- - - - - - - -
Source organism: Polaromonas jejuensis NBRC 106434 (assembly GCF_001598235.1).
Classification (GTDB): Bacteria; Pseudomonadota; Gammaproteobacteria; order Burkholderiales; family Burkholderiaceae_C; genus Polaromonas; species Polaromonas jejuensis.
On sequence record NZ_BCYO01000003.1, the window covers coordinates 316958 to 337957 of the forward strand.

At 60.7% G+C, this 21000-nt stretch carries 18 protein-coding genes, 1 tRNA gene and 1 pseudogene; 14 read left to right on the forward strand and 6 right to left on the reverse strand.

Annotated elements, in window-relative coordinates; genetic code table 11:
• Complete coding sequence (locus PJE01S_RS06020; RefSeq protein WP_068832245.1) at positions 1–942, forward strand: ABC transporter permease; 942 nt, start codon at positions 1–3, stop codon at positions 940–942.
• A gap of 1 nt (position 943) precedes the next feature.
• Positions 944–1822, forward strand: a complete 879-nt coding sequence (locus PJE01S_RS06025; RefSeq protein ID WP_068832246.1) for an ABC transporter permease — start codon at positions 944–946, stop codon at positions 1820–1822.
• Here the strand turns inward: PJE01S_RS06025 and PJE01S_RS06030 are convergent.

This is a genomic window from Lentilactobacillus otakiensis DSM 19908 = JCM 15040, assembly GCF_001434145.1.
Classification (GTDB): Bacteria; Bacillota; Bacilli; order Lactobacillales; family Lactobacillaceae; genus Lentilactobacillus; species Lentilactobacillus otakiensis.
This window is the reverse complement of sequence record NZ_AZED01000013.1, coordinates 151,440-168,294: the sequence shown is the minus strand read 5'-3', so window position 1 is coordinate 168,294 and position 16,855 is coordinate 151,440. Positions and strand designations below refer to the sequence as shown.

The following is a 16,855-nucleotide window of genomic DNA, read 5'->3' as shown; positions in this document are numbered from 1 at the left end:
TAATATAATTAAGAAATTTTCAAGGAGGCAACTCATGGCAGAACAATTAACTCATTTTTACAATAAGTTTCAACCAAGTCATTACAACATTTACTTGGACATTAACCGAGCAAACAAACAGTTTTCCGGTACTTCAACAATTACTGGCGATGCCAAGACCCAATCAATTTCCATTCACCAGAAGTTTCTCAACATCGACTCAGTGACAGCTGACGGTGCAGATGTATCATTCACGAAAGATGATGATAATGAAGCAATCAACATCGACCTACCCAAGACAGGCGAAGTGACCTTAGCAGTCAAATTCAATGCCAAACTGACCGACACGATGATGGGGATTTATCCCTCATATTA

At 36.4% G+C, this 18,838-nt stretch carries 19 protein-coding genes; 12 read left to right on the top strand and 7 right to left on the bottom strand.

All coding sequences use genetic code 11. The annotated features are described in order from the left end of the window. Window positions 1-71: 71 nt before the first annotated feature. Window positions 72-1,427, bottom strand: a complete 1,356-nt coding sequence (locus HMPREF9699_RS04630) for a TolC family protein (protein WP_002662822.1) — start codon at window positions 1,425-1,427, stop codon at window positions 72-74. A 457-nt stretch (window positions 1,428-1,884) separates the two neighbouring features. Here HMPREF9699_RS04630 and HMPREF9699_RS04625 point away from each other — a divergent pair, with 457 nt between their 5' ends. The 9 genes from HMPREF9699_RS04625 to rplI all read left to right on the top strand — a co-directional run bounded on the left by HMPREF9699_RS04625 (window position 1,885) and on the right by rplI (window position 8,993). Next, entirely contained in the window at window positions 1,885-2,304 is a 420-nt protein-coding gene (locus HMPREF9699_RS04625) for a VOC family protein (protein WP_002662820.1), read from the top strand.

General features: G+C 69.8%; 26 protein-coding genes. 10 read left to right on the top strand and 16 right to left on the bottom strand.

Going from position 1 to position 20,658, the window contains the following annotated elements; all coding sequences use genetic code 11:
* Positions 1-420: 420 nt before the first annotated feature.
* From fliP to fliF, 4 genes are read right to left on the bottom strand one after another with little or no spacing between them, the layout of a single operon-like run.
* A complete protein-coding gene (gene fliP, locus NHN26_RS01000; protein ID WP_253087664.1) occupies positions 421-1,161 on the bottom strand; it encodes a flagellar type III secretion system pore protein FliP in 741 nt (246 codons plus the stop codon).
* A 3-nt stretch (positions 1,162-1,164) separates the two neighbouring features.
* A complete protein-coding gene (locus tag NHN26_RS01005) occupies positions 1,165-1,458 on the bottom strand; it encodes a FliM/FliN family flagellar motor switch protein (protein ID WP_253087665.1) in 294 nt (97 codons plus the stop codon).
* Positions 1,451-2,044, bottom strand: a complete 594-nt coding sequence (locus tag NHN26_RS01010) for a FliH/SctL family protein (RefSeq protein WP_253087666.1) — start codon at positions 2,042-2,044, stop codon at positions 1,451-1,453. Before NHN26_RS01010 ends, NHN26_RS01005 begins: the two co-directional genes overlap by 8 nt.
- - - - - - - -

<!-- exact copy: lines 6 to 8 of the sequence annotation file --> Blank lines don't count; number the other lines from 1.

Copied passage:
• Complete coding sequence (locus PJE01S_RS06020; RefSeq protein WP_068832245.1) at positions 1–942, forward strand: ABC transporter permease; 942 nt, start codon at positions 1–3, stop codon at positions 940–942.
• A gap of 1 nt (position 943) precedes the next feature.
• Positions 944–1822, forward strand: a complete 879-nt coding sequence (locus PJE01S_RS06025; RefSeq protein ID WP_068832246.1) for an ABC transporter permease — start codon at positions 944–946, stop codon at positions 1820–1822.